Configuring scripts

Scripts in the State Tool can be compared to scripts in NPM, or build targets in a Makefile. You define a script and can then run it whenever you need to. Let’s start with something simple:

 - name: hello
   language: bash
   value: echo Hello World

This will register a script with the alias “hello”. You can run this outside your “activated state” via the state run command by running state run hello, but once you state activate it becomes much simpler, you simply invoke it by running hello.

NOTE: When creating new scripts or updating existing scripts, you should specify the language your script uses. Currently, if you do not specify a language you will get a deprecation warning, and the default shell for your operating system will be used. In the future, scripts will fail if no language is specified.

If you are using shell scripts on multiple platforms, you can use constraints to specify the shell to use on each operating system. For example, you could specify batch to run cmd.exe on Windows and bash to run bash on Linux and macOS.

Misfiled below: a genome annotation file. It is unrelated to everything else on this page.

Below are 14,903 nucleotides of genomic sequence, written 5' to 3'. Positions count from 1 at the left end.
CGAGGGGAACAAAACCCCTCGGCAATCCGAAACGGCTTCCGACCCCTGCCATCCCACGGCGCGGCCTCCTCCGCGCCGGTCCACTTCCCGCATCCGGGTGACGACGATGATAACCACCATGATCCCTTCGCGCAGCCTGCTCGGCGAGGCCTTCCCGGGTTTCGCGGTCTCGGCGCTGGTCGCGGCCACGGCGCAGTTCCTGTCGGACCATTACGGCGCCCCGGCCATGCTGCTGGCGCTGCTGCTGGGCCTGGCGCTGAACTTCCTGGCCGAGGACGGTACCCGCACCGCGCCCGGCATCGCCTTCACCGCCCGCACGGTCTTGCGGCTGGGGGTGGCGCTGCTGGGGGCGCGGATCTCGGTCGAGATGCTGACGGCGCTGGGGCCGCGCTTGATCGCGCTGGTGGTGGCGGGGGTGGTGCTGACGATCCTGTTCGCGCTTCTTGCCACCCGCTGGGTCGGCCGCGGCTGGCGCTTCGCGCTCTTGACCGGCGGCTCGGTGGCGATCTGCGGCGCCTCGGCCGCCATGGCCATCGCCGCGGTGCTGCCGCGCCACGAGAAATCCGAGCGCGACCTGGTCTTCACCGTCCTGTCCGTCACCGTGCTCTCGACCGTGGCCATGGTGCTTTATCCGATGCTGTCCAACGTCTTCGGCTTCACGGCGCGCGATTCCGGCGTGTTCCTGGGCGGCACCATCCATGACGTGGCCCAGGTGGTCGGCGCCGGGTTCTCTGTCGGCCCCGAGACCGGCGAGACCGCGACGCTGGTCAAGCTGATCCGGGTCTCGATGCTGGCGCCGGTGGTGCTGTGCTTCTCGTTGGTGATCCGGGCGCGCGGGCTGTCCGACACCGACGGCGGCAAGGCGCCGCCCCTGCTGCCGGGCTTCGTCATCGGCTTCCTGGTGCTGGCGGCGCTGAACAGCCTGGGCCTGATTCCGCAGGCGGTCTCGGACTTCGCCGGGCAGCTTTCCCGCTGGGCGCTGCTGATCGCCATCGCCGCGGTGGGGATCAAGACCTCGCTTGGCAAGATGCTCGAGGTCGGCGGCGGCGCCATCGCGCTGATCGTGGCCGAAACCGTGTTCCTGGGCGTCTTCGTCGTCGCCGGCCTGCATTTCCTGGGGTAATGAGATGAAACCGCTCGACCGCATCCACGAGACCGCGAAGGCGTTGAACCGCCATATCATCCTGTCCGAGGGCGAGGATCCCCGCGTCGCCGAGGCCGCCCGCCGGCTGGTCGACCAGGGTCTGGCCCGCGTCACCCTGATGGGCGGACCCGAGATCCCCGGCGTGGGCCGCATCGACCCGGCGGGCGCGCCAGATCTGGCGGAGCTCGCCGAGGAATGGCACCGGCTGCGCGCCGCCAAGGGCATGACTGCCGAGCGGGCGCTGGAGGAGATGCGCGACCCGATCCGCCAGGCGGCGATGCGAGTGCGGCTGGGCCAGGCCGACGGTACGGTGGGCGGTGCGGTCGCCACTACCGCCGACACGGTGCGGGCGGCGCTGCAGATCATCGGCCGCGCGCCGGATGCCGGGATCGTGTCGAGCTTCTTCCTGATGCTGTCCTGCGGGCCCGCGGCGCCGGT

If you want to use one single script for all platforms, you can configure your project on the ActiveState Platform to include a Python or Perl runtime, after which can define a script to use that language, for example:

  - name: hello
    language: python3
    value: print("Hello World")

The following language settings are supported:

bashFor scripts that use bash (Bourne again shell).
shFor script that use sh (Bourne shell).
batchFor scripts that use cmd.exe on Windows.
perlFor scripts that use your Perl runtime environment.
python2For scripts that use your Python 2 runtime environment.
python3For scripts that use your Python 3 runtime environment.

Support for specifying Tcl as the script language is not yet available.

See the section on Constraining Scripts for information on limiting language to the appropriate operating system. For example, only running batch scripts on Microsoft Windows.